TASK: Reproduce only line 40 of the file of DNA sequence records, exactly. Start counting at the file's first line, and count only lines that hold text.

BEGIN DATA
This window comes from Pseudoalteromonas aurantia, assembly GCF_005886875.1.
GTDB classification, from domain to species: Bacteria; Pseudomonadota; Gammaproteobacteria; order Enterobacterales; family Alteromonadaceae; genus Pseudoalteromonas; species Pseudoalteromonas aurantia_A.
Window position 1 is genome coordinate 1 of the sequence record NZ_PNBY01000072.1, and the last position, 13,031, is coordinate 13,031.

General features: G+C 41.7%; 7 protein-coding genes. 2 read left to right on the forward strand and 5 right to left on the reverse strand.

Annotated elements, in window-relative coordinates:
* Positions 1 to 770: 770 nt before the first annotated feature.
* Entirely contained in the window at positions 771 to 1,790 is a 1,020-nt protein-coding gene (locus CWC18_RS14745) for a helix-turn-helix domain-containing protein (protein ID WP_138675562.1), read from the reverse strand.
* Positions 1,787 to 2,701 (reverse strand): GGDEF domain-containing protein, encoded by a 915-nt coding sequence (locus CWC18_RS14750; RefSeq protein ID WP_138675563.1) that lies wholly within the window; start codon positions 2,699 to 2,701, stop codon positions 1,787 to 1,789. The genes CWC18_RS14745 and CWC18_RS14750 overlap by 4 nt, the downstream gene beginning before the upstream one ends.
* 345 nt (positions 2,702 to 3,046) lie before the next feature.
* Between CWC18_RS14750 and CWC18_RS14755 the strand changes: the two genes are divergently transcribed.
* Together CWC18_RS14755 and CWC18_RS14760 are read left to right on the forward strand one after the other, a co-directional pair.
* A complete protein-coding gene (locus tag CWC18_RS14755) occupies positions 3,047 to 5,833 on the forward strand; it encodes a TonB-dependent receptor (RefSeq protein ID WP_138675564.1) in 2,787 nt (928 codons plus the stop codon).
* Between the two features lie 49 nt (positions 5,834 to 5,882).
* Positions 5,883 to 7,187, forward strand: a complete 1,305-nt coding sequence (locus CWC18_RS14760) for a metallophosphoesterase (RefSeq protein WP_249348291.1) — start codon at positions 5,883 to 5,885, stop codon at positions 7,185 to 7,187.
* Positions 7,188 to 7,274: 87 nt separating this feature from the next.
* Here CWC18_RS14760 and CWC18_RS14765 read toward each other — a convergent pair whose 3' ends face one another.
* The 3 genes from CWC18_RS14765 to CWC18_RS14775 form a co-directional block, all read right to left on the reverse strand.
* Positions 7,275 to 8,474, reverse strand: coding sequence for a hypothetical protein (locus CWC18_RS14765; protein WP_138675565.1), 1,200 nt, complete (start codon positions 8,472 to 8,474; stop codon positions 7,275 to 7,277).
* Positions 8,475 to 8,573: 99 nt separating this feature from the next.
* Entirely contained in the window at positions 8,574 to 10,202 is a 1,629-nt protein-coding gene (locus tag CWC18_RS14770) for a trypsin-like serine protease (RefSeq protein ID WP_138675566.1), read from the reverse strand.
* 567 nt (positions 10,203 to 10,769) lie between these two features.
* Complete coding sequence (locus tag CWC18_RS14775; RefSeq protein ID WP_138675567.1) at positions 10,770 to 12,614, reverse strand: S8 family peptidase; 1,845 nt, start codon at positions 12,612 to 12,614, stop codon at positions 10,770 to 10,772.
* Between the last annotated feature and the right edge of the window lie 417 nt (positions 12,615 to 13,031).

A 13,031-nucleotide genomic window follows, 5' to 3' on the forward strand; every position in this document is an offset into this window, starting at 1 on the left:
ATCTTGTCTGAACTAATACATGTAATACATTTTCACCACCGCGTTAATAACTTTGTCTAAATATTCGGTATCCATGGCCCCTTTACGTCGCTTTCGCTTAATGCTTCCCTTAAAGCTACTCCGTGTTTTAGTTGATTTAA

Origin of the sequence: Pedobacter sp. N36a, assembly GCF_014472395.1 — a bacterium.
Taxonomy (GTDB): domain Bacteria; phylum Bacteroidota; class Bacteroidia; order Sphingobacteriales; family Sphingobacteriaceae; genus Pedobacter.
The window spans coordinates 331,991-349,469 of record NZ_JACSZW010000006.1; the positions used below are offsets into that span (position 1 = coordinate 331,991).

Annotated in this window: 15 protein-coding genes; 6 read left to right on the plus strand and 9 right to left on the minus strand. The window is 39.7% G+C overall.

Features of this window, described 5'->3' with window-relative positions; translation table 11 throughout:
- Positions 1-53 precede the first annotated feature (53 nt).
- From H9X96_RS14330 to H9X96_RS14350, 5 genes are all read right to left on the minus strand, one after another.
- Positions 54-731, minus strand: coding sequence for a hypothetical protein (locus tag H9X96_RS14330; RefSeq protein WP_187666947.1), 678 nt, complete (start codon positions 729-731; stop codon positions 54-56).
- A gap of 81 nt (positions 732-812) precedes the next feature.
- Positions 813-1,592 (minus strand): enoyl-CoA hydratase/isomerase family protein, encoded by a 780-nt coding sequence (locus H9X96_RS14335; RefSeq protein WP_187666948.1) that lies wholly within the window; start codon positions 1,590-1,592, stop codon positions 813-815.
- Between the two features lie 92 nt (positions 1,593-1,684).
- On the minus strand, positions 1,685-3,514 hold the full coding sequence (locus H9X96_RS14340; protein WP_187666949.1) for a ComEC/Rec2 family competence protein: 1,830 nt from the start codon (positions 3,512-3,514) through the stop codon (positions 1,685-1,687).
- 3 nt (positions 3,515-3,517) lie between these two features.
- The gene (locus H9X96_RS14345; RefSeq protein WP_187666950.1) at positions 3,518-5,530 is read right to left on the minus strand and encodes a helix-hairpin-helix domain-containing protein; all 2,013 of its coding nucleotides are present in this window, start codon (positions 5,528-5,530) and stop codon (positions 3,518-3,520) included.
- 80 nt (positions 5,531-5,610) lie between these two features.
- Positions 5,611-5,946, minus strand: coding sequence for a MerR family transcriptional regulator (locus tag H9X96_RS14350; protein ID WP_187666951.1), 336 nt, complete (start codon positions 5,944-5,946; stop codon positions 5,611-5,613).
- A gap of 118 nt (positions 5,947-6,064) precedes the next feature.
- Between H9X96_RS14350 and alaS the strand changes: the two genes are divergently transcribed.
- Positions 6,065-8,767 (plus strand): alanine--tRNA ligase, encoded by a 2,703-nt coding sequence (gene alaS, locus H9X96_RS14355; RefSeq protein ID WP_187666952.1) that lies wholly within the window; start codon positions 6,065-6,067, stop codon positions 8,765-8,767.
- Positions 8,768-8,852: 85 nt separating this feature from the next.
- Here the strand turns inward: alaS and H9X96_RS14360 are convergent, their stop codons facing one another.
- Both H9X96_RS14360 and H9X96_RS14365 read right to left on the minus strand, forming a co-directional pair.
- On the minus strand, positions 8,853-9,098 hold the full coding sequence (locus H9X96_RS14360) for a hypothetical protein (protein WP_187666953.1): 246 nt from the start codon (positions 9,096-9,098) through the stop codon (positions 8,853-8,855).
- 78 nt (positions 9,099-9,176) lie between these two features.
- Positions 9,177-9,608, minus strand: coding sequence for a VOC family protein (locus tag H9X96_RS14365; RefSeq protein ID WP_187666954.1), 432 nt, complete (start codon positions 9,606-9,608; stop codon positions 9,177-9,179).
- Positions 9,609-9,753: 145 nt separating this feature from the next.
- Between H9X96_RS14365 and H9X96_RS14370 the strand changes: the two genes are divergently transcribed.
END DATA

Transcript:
- 80 nt (positions 5,531-5,610) lie between these two features.